ANA Finds As Much As $20B Wasted On Programmatic Ad Buys

The current programmatic media ecosystem is “rife with waste” to the tune of $13 billion and maybe as much $20 billion according to a new study by the Association of National Advertisers. 

The organization issued what it called a “first look” today of a more in-depth study that will be issued later this year.  

And the report lays much of the blame for inefficiencies in the programmatic arena on the advertisers that utilize it, saying that they too often put cost ahead of value and more generally fail to exercise proper stewardship over investments in the space. 



The report cites so-called “made for advertising” websites which it asserts account for 15% of the current $88 billion open programmatic web market, which the study focused on and which accounts for about 17% of the digital ad market.  Such websites, per the report usually feature low-quality content including fake news and conspiracy theories. Such sites are also rife with links to spam, pop-up ads and other intrusive formats to maximize revenue.  

According to the report, the average campaign runs on 44,000 websites, which by definition is wasteful. “Advertisers can reach 95% of audiences using a few hundred websites.”  

Another big problem is a lack of data, often driven by the fact that advertisers often don’t demand specific data rights in their buying contracts. Without better information, advertisers often overpay for inventory.  

The methodology for the report illustrates part of the problem. Sixty-seven ANA member companies volunteered to participate in the study but only 21 ultimately were able to do so. The 46 others were blocked by their contracts or other hurdles from getting access to log data from DSPs, SSPs and ad verification providers. The log level data, upon which the report is based, includes a detailed record of everything about an impression obtained from the tech vendor involved in a programmatic transaction.  

One key issue for programmatic buyers—know if their agencies are acting as principals or agents. Principals don’t have to act in the best interests of buyers unless specific contractual language requires them to do so. Agents must legally do so, per the report.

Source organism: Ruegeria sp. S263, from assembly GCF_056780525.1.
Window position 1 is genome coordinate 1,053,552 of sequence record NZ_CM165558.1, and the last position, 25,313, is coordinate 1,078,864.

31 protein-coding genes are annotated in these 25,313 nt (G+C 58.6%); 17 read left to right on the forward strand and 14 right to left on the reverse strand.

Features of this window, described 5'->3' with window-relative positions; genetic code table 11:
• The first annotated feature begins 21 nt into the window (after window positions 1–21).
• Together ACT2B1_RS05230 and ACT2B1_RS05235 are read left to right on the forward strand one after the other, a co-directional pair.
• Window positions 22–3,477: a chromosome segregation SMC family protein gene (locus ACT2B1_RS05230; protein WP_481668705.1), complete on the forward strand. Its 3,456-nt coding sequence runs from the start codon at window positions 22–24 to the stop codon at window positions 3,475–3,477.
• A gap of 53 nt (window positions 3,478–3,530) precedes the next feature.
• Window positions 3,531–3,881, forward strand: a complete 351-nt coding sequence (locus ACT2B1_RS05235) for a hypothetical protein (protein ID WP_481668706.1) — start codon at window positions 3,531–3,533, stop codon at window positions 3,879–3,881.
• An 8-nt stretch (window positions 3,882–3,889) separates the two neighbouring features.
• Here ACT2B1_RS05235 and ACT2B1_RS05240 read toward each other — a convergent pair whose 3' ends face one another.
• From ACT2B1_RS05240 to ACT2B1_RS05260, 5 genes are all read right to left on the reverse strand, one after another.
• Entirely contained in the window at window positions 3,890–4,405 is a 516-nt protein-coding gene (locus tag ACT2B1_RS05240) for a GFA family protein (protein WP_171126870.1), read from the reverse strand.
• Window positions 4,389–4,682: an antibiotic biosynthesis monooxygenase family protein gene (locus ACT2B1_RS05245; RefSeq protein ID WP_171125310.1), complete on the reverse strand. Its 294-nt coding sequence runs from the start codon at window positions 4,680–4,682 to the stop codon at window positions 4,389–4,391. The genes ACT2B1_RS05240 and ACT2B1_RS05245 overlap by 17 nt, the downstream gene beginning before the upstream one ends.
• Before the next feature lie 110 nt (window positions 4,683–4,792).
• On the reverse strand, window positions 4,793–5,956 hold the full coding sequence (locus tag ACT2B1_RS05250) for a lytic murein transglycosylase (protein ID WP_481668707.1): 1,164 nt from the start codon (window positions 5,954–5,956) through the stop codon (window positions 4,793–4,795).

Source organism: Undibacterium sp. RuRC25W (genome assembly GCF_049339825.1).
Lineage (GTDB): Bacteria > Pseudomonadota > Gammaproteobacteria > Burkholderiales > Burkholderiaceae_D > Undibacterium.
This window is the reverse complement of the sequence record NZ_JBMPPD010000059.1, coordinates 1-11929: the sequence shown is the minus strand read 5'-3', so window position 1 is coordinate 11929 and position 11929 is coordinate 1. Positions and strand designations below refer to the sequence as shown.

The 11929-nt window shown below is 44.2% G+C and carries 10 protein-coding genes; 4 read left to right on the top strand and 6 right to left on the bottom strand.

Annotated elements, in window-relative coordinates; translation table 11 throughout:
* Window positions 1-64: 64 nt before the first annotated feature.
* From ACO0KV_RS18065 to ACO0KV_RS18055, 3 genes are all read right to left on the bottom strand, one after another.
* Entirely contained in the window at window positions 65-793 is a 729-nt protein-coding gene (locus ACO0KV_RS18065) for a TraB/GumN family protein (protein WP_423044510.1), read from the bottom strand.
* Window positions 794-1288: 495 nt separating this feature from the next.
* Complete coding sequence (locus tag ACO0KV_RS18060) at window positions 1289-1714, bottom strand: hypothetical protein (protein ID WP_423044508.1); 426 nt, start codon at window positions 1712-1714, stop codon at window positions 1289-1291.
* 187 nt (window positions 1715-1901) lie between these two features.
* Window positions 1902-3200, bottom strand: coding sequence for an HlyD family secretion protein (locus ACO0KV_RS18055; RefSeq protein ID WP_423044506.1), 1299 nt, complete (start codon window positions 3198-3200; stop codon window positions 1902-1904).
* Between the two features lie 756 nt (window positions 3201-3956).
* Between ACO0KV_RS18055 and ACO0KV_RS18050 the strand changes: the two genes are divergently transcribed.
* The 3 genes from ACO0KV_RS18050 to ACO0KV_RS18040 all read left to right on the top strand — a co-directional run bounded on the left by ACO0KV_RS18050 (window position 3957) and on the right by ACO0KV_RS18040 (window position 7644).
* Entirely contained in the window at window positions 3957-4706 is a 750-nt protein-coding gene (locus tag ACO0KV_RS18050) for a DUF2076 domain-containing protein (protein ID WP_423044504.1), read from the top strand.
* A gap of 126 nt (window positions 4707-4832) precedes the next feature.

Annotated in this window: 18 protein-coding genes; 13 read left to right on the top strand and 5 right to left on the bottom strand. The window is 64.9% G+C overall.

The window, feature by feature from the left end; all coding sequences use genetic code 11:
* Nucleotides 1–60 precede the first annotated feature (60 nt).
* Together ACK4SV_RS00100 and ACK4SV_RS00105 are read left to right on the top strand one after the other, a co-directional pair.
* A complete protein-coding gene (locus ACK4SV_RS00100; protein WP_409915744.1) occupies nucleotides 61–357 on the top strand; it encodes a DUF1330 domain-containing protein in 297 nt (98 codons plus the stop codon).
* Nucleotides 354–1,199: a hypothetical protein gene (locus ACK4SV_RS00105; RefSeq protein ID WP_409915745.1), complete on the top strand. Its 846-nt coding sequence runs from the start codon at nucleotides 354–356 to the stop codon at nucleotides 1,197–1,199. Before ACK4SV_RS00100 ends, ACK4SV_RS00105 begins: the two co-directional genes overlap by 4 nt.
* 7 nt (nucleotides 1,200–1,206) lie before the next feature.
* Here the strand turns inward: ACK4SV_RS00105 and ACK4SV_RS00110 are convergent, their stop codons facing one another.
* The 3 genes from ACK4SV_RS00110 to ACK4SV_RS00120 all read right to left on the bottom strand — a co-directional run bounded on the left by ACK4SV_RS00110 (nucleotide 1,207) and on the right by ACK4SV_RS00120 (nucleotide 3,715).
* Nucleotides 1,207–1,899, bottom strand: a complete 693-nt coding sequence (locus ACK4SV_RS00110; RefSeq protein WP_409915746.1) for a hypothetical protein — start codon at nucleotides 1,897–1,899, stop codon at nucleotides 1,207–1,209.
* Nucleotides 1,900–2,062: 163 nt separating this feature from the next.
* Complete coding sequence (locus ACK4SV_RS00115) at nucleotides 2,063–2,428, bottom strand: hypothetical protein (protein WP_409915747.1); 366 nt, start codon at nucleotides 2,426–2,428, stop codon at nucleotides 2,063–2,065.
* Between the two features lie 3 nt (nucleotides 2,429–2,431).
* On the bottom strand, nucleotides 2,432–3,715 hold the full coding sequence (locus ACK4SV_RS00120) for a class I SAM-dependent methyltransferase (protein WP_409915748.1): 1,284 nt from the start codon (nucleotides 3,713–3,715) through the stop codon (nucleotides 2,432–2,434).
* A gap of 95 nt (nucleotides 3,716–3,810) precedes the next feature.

Among the recommendations: 

  • Advertisers must be more active stewards of their media investments. 

  • Marketers need direct data access contracts with all primary supply partners, including DSPs, SSPs and ad verification vendors.  

  • Create agency partnerships that provide complete access to data and full transparency of websites purchased on media buys.  

  • Eliminate most MFA websites from media buys and prioritize viewable, fraud free and brand safe programmatic buys.  

The second phase of the report will dive deeper into the programmatic media supply chain and tackle subjects such as cost waterfalls, media cost analysis, and ad quality (specifically viewability and fraud). The complete report will be issued in the next few months along with a “handbook” that will provide explicit guidance for marketers to better navigate the programmatic media supply chain. 

The ANA worked with several outside companies on the report including:  

  • PwC US who supported the study with its Media Intelligence platform to ingest and analyze log data.  

  • TAG TrustNet, an industry initiative to drive transparency, accountability, and efficiency across the digital advertising industry with a technology platform enabling deterministic matching of impression LLD. 

  •  Kroll, a provider of services and digital products related to valuation, governance, risk, and transparency, served as the investigative/qualitative research partner. 


3 comments about "ANA Finds As Much As $20B Wasted On Programmatic Ad Buys".
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  1. Dan Manella from Stephens Media Group Tri-Cities, June 19, 2023 at 1:14 p.m.

    THE ANA has been here before.  As reported on May 6, 2021....

    ANA CEO Bob Liodice said: “Marketers do not have a fully transparent line of sight into their programmatic supply chains. The lack of full transparency for ad delivery and ad quality is diminishing marketers’ ability to fully optimize investments and drive greater business growth. We believe this lack of transparency is costing advertisers billions of dollars in waste.”    (

    Do you really think they want to know?  It's been more than 2 years since they came out and said this. Bob Hoffman is right on everything he's been saying.  

    If the ANA says that 13 to 23% of every programatic dollar is wasted - or fraud - what is the probability that it's even GREATER?  Probably more of a probability than it is LESS.  But even if their estaimate is right on the mark...isn't even 5%...or 7% too much waste and fraud, let alone 13%?  If so, then DOUBLE that...or TRIPLE that should be unbearable and enough to stop the current practices. But it doesn't.   

    At what percentage does it become fraudulent billing? 

    At what percentage does the industry require regulation?  

  2. Augustine Fou from FouAnalytics, June 19, 2023 at 4:12 p.m.

    the ANA's presentation is just more fluff which continues to illustrate they don't know what they are doing or what they are saying. The MFA sites stuff is just regurgitated from others. 

    And there's many aspects not accounted for. For example

  3. Ed Papazian from Media Dynamics Inc, June 19, 2023 at 4:31 p.m.

    Agreed---it's very bad.But, to be fair, advertisers don't seem to mind that 30% of thier TV "impressions" play to empty rooms and are unwillling to demand----and fund---TV rating surveys that maeasure whether people are actually present in the room---let alone looking at the screen---when their commercials are presented.

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